What Is A Phishing Text Message?


Phishing is simply a type of cyberattack in which criminals pose as trusted sources, such as banks or email providers, in order to steal sensitive information. Phishing text messages are one of the most common types of phishing attacks. Here’s a closer look at what they are and how you can avoid them: A phishing text message is a message that looks like a message you would receive from a trusted source, such as your bank or email provider. The message might ask you to provide your personal information, such as your account number or login credentials. To avoid being phished, be sure to never give out your personal information over the phone or via text message. Instead, always use official channels to communicate with trusted sources. Also, be sure to always keep an eye out for suspicious emails and messages—if it seems too good to be true, it probably is.

What is a phishing text message?

Text messages are an easy way to scam someone. They can be sent as part of a phishing attack, where the sender tries to trick the recipient into thinking they are receiving a legitimate message from a friend or acquaintance. This could involve asking for personal information, transferring money, or installing malware on their device.

How to spot a phishing text message?

Phishing text messages are a common type of scam where someone sends you an email or message claiming to be from a trusted institution or person, but asks you to provide personal information such as your bank account login details.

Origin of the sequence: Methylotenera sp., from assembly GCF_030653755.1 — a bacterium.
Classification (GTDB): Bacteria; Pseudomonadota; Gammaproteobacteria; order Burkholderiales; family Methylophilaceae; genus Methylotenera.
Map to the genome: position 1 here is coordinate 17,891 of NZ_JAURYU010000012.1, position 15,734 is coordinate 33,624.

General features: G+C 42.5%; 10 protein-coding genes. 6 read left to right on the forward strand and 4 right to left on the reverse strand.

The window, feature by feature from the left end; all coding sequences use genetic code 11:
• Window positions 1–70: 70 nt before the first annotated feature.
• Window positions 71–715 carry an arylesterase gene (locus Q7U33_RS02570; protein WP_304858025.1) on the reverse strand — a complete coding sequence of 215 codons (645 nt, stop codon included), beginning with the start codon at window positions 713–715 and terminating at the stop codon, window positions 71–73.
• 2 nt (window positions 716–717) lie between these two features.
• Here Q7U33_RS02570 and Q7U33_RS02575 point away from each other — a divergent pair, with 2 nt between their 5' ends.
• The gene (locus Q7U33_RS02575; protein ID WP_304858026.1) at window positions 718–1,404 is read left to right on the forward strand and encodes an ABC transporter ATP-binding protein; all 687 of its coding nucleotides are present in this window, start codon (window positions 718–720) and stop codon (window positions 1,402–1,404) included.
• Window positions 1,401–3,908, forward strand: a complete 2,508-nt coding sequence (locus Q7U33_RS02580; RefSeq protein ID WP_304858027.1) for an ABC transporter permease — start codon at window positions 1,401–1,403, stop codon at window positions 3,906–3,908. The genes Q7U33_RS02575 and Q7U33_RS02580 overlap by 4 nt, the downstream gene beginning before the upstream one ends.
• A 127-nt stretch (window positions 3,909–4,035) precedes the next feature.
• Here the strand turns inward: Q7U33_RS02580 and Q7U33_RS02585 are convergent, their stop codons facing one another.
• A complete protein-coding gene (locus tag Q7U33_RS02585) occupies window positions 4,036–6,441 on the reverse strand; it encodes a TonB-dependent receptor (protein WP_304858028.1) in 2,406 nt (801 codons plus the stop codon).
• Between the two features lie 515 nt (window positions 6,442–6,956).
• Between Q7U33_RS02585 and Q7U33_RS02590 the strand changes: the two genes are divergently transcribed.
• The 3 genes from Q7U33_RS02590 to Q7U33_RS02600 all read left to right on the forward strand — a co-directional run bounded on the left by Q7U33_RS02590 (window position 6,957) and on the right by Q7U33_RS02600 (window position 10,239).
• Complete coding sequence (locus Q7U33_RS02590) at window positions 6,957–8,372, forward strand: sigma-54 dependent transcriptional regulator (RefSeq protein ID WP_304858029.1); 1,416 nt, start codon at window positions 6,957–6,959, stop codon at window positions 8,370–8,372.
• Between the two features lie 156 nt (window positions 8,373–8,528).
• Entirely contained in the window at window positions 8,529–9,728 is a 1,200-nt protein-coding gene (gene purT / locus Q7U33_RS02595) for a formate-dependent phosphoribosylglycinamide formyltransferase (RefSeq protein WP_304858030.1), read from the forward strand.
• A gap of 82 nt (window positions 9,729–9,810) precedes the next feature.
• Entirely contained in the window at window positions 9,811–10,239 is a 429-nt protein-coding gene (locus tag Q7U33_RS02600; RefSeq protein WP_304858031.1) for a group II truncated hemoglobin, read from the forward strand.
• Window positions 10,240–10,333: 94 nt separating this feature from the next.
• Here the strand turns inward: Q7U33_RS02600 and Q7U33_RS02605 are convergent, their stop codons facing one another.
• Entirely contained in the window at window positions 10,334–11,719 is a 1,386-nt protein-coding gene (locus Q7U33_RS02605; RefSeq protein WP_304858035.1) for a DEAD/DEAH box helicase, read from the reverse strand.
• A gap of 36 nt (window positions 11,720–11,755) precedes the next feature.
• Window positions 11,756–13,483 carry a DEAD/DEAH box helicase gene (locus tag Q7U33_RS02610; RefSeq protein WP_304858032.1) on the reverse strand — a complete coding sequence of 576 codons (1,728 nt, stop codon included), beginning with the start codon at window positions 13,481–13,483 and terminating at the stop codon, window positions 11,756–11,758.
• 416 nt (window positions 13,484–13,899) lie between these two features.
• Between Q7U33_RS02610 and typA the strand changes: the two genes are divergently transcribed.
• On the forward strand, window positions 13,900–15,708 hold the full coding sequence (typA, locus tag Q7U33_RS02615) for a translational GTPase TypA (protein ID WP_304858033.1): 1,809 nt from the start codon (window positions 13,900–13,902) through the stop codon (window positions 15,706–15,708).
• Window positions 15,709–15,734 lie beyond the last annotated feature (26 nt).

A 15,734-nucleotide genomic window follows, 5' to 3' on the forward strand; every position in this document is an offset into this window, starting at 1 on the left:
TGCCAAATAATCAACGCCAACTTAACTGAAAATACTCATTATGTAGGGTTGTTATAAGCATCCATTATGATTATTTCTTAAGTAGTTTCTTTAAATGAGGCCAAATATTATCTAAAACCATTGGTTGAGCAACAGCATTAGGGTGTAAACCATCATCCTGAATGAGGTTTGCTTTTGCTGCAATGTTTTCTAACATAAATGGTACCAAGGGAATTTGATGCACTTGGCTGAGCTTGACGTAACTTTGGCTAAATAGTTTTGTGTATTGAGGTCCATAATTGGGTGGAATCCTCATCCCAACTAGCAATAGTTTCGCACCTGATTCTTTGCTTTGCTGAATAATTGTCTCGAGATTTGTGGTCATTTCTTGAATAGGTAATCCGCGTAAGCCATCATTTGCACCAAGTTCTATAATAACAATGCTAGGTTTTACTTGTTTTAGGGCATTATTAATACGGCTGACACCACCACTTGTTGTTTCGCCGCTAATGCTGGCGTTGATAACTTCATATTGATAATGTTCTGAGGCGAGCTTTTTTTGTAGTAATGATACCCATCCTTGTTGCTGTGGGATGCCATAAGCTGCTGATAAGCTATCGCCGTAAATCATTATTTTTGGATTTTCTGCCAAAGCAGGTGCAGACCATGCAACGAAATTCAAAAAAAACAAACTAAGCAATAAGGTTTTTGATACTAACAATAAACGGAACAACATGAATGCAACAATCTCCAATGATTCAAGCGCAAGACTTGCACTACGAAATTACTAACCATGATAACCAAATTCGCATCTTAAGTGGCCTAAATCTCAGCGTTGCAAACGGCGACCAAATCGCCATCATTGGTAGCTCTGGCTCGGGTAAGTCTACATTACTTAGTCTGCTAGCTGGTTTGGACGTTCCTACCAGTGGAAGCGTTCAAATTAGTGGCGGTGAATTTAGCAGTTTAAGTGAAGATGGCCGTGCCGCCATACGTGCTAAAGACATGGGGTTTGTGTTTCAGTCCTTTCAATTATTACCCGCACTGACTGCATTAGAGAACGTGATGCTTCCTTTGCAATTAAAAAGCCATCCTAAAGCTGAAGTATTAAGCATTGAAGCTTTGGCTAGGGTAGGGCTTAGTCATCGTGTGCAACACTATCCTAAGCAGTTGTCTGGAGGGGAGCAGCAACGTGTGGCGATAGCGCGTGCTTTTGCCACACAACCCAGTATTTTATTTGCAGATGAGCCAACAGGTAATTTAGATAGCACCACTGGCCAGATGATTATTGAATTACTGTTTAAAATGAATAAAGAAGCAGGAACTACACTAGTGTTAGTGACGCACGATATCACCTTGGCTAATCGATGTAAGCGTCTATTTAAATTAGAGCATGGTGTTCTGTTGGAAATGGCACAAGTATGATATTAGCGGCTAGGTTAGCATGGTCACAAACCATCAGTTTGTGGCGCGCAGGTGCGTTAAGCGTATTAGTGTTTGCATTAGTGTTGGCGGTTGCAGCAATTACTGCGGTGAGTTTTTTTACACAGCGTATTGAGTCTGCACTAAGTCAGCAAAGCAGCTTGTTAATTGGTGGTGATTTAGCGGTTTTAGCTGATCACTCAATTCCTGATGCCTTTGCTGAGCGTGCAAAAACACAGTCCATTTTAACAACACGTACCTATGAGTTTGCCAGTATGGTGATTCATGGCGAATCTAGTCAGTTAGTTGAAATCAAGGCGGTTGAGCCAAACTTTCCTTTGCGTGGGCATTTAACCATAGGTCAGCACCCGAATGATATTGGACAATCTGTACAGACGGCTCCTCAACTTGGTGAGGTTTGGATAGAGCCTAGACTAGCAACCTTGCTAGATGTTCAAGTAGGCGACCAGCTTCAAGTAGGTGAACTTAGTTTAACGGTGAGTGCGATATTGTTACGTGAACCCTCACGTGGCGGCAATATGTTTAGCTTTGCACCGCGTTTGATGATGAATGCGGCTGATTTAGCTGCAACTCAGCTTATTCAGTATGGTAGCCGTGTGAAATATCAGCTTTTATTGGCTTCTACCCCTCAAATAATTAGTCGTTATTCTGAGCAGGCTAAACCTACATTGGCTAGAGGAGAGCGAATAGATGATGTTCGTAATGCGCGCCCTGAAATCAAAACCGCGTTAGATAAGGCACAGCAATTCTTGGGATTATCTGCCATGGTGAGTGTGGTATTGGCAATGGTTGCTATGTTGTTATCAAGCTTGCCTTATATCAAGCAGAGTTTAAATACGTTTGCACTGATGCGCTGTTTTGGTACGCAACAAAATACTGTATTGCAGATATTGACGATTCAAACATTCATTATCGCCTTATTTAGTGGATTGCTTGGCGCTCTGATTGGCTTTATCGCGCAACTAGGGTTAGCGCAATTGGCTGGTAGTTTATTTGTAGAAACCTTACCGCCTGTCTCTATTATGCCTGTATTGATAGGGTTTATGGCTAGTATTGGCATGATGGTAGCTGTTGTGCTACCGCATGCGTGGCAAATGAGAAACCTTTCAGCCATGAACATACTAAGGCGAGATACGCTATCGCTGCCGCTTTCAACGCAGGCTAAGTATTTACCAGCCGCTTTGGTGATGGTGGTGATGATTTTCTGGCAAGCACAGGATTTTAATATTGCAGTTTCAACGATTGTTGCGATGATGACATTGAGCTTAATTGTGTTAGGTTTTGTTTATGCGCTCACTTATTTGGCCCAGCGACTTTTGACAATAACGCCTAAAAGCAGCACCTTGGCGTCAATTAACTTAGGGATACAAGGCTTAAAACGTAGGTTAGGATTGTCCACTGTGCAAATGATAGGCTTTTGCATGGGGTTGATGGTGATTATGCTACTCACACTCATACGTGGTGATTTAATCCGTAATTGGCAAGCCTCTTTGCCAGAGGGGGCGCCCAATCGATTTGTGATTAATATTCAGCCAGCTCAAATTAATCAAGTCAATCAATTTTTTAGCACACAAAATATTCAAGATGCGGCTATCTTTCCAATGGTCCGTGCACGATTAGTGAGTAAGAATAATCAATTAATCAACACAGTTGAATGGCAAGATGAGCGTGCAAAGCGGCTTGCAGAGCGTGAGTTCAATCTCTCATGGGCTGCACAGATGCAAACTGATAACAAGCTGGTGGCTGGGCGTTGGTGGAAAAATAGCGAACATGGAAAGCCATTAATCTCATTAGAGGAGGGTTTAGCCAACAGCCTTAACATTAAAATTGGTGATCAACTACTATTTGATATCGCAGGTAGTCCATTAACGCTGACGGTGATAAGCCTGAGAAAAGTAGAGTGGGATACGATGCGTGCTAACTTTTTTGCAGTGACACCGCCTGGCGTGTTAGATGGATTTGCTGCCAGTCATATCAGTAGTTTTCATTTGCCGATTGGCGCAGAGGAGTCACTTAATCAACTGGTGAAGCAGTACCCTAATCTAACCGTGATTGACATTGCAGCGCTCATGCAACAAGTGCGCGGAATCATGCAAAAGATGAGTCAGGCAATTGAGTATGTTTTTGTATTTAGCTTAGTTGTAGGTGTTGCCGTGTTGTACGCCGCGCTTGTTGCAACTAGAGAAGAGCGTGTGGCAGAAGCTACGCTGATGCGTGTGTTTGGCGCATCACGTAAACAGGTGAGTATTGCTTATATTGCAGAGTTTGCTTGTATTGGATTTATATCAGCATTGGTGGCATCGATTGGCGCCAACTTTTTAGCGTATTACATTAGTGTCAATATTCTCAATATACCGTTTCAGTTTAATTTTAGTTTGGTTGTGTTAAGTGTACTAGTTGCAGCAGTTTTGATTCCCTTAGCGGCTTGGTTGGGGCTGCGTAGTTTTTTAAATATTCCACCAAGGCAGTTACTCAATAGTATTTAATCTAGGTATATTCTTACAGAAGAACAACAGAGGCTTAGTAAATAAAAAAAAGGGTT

The first thing to do if you receive a phishing text message is to delete it immediately. If the message was sent from your phone number, you can also block the number from future messages.

If you have any doubts about whether the message is genuine, don’t respond to it. Instead, contact the organisation or person listed in the message directly and ask for confirmation that they are actually contacting you.

What to do if you receive a phishing text message?

If you receive a text message that looks like it’s from a trusted source, but is actually a phishing scam, do not respond. Forward the message to security@yourcompany.com and tell them what happened. The text message may have been sent by someone trying to steal your personal information or money.

Mark Funk
Mark Funk is an experienced information security specialist who works with enterprises to mature and improve their enterprise security programs. Previously, he worked as a security news reporter.